Two scientists have said that the mysterious dark matters, which are very hard to detect, can be measured with the help of huge network of the Global Positioning System (GPS), which is best known for the navigation purposes.
According to the scientists, the massive network of the GPS satellites could also be used in getting alerts for the dark matter.
Andrei Derevianko (University of Nevada, Reno) and Maxim Pospelov (University of Victoria and the Perimeter Institute for Theoretical Physics in Canada) have said that the GPS method could find out dark matter as they believe their composition consists of quantum field cracks.
According to the scientists, the dark matter covers an estimated 80 percent of the universe, but its makeup is still unknown and unpredictable. They asserted that the detection of dark matter is very difficult as its rare interaction with ordinary matter makes the task more difficult.
As the matter has never been seen by science, so the scientists also call it a particle. The researchers in the new study claim the dark matter may possess kinks in the quantum field.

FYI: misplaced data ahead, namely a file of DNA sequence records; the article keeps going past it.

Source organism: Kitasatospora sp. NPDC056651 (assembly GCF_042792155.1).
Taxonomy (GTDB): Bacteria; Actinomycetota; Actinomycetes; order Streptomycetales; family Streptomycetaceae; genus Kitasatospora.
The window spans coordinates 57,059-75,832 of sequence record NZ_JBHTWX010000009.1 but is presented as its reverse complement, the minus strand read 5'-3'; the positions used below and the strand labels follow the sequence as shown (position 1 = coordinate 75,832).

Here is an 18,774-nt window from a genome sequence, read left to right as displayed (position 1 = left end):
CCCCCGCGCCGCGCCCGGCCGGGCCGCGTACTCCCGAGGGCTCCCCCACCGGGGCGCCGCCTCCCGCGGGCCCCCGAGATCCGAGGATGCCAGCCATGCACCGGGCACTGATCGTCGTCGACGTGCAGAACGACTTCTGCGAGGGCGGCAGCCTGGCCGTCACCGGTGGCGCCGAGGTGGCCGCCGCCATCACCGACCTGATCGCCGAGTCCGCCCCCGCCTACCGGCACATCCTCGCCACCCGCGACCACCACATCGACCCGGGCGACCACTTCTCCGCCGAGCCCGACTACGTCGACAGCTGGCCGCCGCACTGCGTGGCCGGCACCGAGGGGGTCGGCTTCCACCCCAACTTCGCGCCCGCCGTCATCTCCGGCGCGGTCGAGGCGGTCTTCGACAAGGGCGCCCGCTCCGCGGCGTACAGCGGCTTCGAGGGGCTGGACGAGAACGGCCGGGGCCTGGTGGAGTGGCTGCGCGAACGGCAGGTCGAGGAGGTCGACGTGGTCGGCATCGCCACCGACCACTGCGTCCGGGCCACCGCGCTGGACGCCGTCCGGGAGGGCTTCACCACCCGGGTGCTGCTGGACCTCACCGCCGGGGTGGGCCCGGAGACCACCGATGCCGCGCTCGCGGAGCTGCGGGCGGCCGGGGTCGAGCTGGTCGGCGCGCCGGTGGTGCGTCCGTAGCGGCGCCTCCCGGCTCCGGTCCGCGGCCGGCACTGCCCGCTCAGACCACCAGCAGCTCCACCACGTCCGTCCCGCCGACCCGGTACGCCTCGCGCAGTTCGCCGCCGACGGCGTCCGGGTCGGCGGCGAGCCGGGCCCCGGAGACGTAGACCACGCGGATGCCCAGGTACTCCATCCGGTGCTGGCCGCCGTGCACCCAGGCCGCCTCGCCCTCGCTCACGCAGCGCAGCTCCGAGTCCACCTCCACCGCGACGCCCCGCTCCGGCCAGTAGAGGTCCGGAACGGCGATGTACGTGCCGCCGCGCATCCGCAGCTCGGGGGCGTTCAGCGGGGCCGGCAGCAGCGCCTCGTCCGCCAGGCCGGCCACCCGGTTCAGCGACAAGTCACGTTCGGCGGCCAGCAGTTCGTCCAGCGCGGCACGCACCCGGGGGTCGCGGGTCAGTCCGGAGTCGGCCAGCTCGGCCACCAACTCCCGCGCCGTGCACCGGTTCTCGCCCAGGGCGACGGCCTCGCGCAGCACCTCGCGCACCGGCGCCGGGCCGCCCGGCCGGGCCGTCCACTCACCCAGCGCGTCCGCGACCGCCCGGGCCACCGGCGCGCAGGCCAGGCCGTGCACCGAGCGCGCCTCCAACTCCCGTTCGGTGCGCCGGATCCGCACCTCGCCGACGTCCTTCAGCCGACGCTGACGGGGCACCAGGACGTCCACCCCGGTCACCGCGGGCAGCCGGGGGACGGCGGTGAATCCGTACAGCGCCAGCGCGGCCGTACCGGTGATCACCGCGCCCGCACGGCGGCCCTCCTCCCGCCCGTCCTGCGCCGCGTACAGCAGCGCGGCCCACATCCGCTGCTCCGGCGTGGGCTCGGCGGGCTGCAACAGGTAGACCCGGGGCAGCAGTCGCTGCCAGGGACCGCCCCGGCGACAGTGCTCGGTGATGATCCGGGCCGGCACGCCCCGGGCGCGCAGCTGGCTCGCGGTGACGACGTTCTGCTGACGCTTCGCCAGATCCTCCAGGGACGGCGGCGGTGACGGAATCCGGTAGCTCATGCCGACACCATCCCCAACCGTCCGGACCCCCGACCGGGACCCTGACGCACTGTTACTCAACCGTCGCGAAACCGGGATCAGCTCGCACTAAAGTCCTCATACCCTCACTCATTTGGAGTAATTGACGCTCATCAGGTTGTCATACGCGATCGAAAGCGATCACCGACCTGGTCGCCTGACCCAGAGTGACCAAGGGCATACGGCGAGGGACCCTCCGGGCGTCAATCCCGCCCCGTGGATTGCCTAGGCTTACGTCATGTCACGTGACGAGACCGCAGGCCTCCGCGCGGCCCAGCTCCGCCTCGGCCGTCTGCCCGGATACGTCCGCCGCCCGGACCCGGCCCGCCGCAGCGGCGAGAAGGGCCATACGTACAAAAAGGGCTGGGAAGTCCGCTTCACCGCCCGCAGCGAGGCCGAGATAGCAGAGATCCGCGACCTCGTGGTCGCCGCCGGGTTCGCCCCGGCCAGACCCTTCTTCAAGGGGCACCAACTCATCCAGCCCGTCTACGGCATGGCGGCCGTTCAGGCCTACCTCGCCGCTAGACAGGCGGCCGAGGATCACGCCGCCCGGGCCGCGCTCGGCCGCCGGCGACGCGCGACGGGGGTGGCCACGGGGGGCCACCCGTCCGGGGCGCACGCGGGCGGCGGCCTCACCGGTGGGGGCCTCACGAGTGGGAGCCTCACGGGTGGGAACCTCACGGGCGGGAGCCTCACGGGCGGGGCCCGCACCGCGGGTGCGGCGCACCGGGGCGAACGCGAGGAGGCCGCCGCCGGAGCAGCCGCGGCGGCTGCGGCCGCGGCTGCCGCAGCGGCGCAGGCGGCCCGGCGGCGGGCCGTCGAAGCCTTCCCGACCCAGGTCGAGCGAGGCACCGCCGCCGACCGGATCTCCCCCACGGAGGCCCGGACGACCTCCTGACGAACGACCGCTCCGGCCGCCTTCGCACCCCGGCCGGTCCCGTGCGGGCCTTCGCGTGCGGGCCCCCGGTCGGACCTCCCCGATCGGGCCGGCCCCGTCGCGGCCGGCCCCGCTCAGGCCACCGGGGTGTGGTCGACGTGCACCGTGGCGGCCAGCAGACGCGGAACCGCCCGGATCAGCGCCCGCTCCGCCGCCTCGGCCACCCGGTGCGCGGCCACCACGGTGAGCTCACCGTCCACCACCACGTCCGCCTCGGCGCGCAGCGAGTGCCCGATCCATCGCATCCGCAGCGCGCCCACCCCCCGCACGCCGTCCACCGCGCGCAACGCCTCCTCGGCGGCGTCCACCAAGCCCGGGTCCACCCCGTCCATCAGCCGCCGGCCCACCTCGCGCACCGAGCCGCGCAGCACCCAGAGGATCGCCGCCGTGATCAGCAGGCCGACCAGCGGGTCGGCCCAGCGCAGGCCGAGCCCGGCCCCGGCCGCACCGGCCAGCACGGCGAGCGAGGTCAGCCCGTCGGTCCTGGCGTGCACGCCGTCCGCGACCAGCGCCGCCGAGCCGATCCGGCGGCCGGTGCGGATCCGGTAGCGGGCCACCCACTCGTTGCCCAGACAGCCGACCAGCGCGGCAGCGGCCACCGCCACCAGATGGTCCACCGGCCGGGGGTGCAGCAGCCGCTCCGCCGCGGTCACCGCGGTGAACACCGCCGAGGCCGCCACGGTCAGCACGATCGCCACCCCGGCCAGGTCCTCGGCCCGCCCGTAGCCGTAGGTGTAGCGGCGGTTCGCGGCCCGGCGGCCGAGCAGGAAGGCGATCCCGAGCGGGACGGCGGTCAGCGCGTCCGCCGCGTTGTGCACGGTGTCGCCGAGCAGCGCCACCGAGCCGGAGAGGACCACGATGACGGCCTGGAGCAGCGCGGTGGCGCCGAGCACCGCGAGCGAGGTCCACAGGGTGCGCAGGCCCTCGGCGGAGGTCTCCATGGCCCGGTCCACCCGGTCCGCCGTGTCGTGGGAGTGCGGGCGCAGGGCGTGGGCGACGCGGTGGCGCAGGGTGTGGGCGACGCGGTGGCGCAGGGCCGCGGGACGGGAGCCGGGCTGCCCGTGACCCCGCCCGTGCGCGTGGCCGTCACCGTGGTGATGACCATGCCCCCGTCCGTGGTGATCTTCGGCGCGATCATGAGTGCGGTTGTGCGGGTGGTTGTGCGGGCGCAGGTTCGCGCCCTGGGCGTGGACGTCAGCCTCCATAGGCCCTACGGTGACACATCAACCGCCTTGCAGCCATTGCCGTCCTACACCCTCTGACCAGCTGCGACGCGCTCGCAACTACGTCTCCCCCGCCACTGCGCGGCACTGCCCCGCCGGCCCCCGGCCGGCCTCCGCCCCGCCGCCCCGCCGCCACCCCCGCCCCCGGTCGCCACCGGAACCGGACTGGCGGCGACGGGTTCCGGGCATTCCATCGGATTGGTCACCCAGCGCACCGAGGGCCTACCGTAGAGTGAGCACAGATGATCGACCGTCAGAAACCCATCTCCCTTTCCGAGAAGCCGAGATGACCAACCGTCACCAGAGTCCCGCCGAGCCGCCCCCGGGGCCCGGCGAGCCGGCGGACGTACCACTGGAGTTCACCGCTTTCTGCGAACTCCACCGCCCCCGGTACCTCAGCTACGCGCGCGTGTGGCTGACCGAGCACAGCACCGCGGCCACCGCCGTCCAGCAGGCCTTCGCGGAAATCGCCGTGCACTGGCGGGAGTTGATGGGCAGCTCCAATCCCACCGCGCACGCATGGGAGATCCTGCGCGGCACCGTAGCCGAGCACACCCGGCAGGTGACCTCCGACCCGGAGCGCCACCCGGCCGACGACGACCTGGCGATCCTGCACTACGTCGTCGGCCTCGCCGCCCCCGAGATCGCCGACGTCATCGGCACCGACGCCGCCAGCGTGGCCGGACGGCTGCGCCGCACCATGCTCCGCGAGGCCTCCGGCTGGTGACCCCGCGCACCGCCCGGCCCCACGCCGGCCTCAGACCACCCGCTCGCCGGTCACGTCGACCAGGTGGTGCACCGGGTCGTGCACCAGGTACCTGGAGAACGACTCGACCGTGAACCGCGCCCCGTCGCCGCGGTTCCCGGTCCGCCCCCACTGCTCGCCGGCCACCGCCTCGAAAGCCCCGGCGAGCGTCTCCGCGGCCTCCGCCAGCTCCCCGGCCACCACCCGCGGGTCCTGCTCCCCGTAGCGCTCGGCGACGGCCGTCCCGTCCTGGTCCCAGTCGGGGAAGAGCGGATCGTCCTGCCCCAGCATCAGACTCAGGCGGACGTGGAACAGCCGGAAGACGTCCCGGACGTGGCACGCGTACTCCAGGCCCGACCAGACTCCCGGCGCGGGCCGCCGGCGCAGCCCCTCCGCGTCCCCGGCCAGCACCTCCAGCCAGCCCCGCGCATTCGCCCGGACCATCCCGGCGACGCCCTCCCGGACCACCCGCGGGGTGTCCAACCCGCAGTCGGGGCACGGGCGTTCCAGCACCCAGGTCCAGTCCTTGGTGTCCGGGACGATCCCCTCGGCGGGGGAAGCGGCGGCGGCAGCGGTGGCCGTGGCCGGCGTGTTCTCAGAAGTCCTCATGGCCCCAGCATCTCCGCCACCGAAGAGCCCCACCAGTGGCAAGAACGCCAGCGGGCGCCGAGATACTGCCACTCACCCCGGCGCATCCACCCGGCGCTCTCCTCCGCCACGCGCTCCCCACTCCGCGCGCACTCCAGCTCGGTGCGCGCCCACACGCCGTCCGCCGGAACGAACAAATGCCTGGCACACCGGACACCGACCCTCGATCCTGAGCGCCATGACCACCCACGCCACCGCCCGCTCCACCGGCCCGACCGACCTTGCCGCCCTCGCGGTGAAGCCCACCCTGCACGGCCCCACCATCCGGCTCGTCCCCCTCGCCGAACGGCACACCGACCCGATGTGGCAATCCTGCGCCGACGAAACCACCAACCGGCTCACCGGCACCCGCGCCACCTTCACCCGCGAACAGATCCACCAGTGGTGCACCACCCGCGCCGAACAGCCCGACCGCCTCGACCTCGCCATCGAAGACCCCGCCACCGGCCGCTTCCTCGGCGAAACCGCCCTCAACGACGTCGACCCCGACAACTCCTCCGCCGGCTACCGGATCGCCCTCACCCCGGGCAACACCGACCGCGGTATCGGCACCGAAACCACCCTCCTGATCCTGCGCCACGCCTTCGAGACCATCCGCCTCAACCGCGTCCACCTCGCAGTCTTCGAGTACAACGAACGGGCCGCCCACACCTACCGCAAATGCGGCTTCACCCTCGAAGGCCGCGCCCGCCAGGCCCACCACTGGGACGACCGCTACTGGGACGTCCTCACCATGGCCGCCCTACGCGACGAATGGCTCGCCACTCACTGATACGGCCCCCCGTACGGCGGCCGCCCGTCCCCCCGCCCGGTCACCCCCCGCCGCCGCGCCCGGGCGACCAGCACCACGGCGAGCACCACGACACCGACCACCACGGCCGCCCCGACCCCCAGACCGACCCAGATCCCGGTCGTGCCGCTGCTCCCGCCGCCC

These quantum field cracks can be spotted by the GPS networks, according to the scientists. The researchers will be analyzing clock data from 30 Global Positioning Satellites in order to test their ideas for the effective detection of dark matters.
The giant network of GPS satellites, spanning 50,000 kilometers, can accurately measure one of the most important elements, i.e time.
These satellites travel via space at 300 kilometers per second.
Researchers said that the GPS clocks could be interrupted by a cosmic kink and few other factors. These quantum cracks would require 170 seconds to jump across the network, they said.
Deverianko and Pospelov think that the only factor that can disturb the system’s timekeeping is the dark matter.
They are presently working on collecting 15-year data from of the GPS records to hunt for useful signs that prove the presence of dark matter.